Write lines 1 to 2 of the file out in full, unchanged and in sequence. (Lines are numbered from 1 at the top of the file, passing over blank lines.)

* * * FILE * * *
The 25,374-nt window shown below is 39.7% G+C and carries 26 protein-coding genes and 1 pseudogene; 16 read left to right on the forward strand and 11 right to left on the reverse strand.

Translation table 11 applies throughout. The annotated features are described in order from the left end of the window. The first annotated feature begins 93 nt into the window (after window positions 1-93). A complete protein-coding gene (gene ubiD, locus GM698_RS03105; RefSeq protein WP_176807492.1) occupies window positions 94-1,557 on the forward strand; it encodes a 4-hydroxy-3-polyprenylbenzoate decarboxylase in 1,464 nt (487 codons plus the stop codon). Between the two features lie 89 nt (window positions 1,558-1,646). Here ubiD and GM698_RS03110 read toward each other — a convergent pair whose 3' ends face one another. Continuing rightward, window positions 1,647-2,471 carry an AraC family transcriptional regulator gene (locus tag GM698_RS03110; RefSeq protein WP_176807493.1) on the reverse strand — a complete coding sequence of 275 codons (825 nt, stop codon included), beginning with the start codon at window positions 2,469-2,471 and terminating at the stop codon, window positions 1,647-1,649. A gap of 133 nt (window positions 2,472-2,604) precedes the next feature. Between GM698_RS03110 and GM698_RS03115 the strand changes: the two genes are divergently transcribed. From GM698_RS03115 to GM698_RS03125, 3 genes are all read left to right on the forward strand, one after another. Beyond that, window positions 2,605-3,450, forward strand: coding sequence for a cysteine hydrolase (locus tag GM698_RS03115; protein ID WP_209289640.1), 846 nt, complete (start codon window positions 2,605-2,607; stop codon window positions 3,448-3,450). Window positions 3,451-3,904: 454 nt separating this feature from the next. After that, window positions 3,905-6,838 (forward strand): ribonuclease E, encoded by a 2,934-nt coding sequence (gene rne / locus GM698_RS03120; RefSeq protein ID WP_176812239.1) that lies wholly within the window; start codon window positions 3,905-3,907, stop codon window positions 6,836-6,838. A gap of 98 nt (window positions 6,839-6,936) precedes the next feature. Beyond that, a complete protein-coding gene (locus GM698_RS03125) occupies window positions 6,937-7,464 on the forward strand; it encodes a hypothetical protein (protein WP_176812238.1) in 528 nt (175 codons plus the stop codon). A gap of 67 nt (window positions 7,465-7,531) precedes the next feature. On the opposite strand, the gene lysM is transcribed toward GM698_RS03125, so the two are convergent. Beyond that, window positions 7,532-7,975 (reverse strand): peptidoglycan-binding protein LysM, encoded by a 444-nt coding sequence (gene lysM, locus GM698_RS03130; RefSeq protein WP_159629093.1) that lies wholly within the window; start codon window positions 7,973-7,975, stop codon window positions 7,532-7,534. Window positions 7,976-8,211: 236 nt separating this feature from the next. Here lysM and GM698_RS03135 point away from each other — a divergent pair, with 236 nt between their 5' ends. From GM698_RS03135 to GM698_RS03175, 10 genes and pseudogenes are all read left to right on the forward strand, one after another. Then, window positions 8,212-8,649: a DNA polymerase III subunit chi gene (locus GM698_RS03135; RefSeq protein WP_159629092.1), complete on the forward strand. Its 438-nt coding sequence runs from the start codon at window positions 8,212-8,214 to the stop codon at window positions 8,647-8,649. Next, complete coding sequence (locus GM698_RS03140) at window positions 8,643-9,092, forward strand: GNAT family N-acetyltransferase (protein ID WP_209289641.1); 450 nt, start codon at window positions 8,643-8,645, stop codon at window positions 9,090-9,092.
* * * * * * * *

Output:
The 25,374-nt window shown below is 39.7% G+C and carries 26 protein-coding genes and 1 pseudogene; 16 read left to right on the forward strand and 11 right to left on the reverse strand.

Translation table 11 applies throughout. The annotated features are described in order from the left end of the window. The first annotated feature begins 93 nt into the window (after window positions 1-93). A complete protein-coding gene (gene ubiD, locus GM698_RS03105; RefSeq protein WP_176807492.1) occupies window positions 94-1,557 on the forward strand; it encodes a 4-hydroxy-3-polyprenylbenzoate decarboxylase in 1,464 nt (487 codons plus the stop codon). Between the two features lie 89 nt (window positions 1,558-1,646). Here ubiD and GM698_RS03110 read toward each other — a convergent pair whose 3' ends face one another. Continuing rightward, window positions 1,647-2,471 carry an AraC family transcriptional regulator gene (locus tag GM698_RS03110; RefSeq protein WP_176807493.1) on the reverse strand — a complete coding sequence of 275 codons (825 nt, stop codon included), beginning with the start codon at window positions 2,469-2,471 and terminating at the stop codon, window positions 1,647-1,649. A gap of 133 nt (window positions 2,472-2,604) precedes the next feature. Between GM698_RS03110 and GM698_RS03115 the strand changes: the two genes are divergently transcribed. From GM698_RS03115 to GM698_RS03125, 3 genes are all read left to right on the forward strand, one after another. Beyond that, window positions 2,605-3,450, forward strand: coding sequence for a cysteine hydrolase (locus tag GM698_RS03115; protein ID WP_209289640.1), 846 nt, complete (start codon window positions 2,605-2,607; stop codon window positions 3,448-3,450). Window positions 3,451-3,904: 454 nt separating this feature from the next. After that, window positions 3,905-6,838 (forward strand): ribonuclease E, encoded by a 2,934-nt coding sequence (gene rne / locus GM698_RS03120; RefSeq protein ID WP_176812239.1) that lies wholly within the window; start codon window positions 3,905-3,907, stop codon window positions 6,836-6,838. A gap of 98 nt (window positions 6,839-6,936) precedes the next feature. Beyond that, a complete protein-coding gene (locus GM698_RS03125) occupies window positions 6,937-7,464 on the forward strand; it encodes a hypothetical protein (protein WP_176812238.1) in 528 nt (175 codons plus the stop codon). A gap of 67 nt (window positions 7,465-7,531) precedes the next feature. On the opposite strand, the gene lysM is transcribed toward GM698_RS03125, so the two are convergent. Beyond that, window positions 7,532-7,975 (reverse strand): peptidoglycan-binding protein LysM, encoded by a 444-nt coding sequence (gene lysM, locus GM698_RS03130; RefSeq protein WP_159629093.1) that lies wholly within the window; start codon window positions 7,973-7,975, stop codon window positions 7,532-7,534. Window positions 7,976-8,211: 236 nt separating this feature from the next. Here lysM and GM698_RS03135 point away from each other — a divergent pair, with 236 nt between their 5' ends. From GM698_RS03135 to GM698_RS03175, 10 genes and pseudogenes are all read left to right on the forward strand, one after another. Then, window positions 8,212-8,649: a DNA polymerase III subunit chi gene (locus GM698_RS03135; RefSeq protein WP_159629092.1), complete on the forward strand. Its 438-nt coding sequence runs from the start codon at window positions 8,212-8,214 to the stop codon at window positions 8,647-8,649. Next, complete coding sequence (locus GM698_RS03140) at window positions 8,643-9,092, forward strand: GNAT family N-acetyltransferase (protein ID WP_209289641.1); 450 nt, start codon at window positions 8,643-8,645, stop codon at window positions 9,090-9,092.